Sunday, September 25, 2011

Bio-Light Design Uses Bacteria for Light

Both photos courtesy: ©Philips

Oh boy, how far we have come since we got light when the sun came up and lost it when the sun set. Edison reshaped the world with his electric light bulb. However, Edison is not the only one to tinker with light.

The folks at Philips have come up with some unusual and futuristic designs for their Microbial Home concept. From steampunk-ish kitchens to cocoon-like urban beehives, the designs are truly unique -- and that goes for the lighting too.

Here, Philips has shown off a concept for a light that runs on not grid electricity, not solar power, not even wind power. Nope, it runs on bacteria.

According to Philips, "The concept explores the use of bioluminescent bacteria, which are fed with methane and composted material (drawn from the methane digester in the Microbial Home system). Alternatively the cellular light array can be filled with fluorescent proteins that emit different frequencies of light."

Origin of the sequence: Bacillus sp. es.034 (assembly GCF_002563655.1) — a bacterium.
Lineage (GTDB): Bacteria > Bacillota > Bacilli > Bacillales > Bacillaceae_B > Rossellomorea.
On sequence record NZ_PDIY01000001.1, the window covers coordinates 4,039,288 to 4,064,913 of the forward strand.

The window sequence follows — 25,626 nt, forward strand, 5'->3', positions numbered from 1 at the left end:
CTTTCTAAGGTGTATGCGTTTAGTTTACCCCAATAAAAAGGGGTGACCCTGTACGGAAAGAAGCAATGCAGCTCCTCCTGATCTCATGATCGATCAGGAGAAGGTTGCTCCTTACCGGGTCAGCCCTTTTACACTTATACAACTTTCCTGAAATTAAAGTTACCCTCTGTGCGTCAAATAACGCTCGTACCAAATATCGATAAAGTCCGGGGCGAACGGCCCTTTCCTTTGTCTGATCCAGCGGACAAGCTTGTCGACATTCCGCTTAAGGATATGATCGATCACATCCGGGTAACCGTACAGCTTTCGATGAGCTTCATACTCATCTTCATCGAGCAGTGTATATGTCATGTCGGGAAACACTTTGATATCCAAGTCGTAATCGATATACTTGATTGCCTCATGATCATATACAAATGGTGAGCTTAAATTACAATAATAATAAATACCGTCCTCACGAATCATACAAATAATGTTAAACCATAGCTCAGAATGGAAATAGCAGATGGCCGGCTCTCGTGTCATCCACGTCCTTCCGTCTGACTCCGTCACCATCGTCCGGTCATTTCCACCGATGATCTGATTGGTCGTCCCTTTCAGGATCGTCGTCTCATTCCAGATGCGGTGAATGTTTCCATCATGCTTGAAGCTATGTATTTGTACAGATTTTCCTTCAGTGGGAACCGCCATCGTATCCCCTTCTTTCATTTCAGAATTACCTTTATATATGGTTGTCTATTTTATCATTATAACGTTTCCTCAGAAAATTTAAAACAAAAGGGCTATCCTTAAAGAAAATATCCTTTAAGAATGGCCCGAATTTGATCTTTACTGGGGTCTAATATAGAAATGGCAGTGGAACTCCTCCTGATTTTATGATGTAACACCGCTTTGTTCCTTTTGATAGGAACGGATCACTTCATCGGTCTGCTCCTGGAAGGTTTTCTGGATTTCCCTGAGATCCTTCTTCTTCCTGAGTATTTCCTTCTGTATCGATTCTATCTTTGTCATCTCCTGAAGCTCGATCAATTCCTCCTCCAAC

It doesn't provide enough light to fill a room or read by, but it does provide the subtle glow just right for mood lighting. It also is a piece of furniture or art itself, with individual cells of hand-blown glass in a steel frame. But that means you need a home where something as bulky as this has room to be hung on a wall. Though, Philips notes this could be used beyond indoors, for things like night-time road markings, warning strips on stairs or curbs, exit signs, lights for sensors, and so on.

So, is it practical for the average home? Not really. But it is definitely interesting and we may just find a practical place for the technology yet. My bet is that shortly, Philips will find a way to make it smaller and brighter - suitable for every home.

"This represents a new genre of ‘living’ biological products. We have involved the microbial community in the home to provide the soft mood lighting typical of luminescence by using energy stored in our waste streams. Potentially biological products could be self-energizing, adaptive, responsive, self-repairing, act as biological sensors to environmental conditions, and change the way we communicate information."

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